reserved rights cf the States and tho institutions of
the South, seeking to abolish slavery by preventing
its extension into common territory, and rendering
it insecure ami hazardous in our midst ; and where
as, in the recent insurrection at Harper's Ferry, as
well as in the revolutionary scenes in Kansas, we
recognize the legitimate fruits of that treasonable
policy avowed by tlie acknowledged head of the
Black Republican pnrty, Wm. H. Seward, in his fa
xaous Rochester speech, in which he said :
"These antagonistic systems free and slave la
bor arc continually coming in closer contact and
collision results. Shall I tell you what the colli
sion means 1 They who think Hint it is accidental,
unnecessary, the work of interested or fanatical
agitators, and therefore ephemeral, mistake the
case altogether. It is an irrepressible conflict be
tween the opposinj; and enduring forces, and it
means that tlie l'n te 1 States must and will, sooner
or later, becom- either entirely a slaveholding na
tion, or entirely, a free labor nation. Either the
cotton and rice fields of South Carolina and the su
gar plantations of Inuisiana will ultimately be till
ed by free lalmr. and Charleston and New Orleans
become marts for liKTi-lmmlise alone, or else the
rye fields and wheat fields of Massachusetts and
New York must attain !: surrendered by their farm
era to slave culture and the production o" slaves, and
Boston and New York liecmne once more market for
trade in the boilit-s ami souls of men. It is the fail
ure to apprehend thr great truth that induces ho ma
ny unsuccessful attempts at final compromise be
tween the slave ami free States, and it is the exist
ence of this great Tact that renders all such pre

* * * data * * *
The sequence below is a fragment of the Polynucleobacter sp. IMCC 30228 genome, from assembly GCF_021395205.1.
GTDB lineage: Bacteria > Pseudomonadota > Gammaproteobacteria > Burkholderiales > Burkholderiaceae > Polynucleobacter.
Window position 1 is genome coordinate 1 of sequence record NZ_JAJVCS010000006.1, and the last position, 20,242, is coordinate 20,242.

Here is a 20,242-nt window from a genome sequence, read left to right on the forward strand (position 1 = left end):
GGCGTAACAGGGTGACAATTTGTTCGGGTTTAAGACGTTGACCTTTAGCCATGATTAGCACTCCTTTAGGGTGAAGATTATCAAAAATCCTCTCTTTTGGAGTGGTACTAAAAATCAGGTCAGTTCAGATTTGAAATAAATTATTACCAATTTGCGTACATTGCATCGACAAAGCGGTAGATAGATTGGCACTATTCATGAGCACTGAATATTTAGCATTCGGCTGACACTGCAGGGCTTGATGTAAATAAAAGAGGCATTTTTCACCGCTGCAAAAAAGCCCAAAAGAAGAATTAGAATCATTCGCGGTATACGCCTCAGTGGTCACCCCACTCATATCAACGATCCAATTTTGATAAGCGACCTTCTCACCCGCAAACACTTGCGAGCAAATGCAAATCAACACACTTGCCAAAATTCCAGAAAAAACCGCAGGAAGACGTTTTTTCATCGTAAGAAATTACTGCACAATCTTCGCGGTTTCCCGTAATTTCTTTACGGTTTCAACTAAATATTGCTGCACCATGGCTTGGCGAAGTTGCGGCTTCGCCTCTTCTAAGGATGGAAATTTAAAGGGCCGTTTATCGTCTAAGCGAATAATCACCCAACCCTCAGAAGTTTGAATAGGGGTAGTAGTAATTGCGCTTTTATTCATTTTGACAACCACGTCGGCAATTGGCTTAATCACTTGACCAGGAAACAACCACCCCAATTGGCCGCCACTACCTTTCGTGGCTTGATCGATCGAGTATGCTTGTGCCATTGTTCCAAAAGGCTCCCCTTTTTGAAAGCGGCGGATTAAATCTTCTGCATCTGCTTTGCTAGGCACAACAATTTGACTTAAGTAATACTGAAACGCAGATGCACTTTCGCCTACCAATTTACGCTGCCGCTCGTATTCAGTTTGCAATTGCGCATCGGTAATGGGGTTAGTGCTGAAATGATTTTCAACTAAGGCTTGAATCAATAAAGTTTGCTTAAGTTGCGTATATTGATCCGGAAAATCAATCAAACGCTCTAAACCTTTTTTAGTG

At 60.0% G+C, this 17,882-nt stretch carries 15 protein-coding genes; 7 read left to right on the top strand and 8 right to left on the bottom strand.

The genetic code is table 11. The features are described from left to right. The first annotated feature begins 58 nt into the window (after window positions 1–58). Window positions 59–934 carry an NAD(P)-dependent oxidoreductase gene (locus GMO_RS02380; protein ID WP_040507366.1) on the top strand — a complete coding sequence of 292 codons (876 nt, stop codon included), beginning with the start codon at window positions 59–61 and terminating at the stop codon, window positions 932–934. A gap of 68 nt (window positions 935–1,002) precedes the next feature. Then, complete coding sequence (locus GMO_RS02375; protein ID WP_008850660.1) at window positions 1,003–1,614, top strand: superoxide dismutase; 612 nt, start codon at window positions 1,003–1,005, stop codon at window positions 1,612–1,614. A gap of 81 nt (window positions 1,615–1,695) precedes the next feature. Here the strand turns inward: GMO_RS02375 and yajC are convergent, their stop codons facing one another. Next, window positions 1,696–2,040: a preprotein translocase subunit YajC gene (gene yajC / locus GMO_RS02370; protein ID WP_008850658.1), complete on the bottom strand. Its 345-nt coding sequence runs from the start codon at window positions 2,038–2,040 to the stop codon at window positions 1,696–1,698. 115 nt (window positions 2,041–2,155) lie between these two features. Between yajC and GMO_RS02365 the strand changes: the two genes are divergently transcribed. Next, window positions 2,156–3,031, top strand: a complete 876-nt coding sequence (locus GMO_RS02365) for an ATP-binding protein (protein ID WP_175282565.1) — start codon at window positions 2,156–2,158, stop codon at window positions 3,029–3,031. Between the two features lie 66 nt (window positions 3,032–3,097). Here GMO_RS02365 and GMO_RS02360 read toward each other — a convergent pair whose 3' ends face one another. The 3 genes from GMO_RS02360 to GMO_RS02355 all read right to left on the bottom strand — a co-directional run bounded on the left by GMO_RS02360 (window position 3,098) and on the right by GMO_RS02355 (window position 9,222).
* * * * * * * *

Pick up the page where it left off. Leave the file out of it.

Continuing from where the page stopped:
tended compromises, when made, vain and ephem
eral." And WHERmsnicnry Wilson, another Black Re
publican Senator from Massachusetts, has declared :
"Let us remember that more than three millions
of bondsmen, groaning under nameless woes, demand
that we fehall reprove each other, and that we labor
for thoir deliverence. I tell you hero to-night that
the agitation of this question of human slavery will
continue while the foot of a slave presses tho soil of
tho American Republic."
And Whereas. Mr. Wade, another Black Republi
can Senator from Ohio, has said :
"There is really no union now between the North
and South, and he lielicved no two nations upon the
earth entertained feelings of more bitter rancor to
wards each other than these two nations of the Re
public. The only salvation of the Union, therefore,
was to be found "in divesting it entirely from all taint
. AxdWhbueak, Senator Seward, addressing South
ern Senators from his place in that body, has boldly
proclaimed to the world that
"At last a new voice issues from your own region,
from the South, from the ulave States, and protests
against your further persistence in this mod enter
prise Tof extemhnir slavery! and admonishes you
that it must and will fail. The cohorts are gathering
from tlie South: tht- men of moderation and co.lser-
i watism, ho, as tliey have heretofore moderated in
favor of sinverv anil asrainst freedom, will now be
obliged in consistency with their just and well cs-
taulisneil cnaracicr. anu ui'ir uauuuui jjninuiwiu,
to moderate ngainst you in favor of freedom, and
rise up unanimously against slavery."
And acain. at Rome, in New York. "It will be the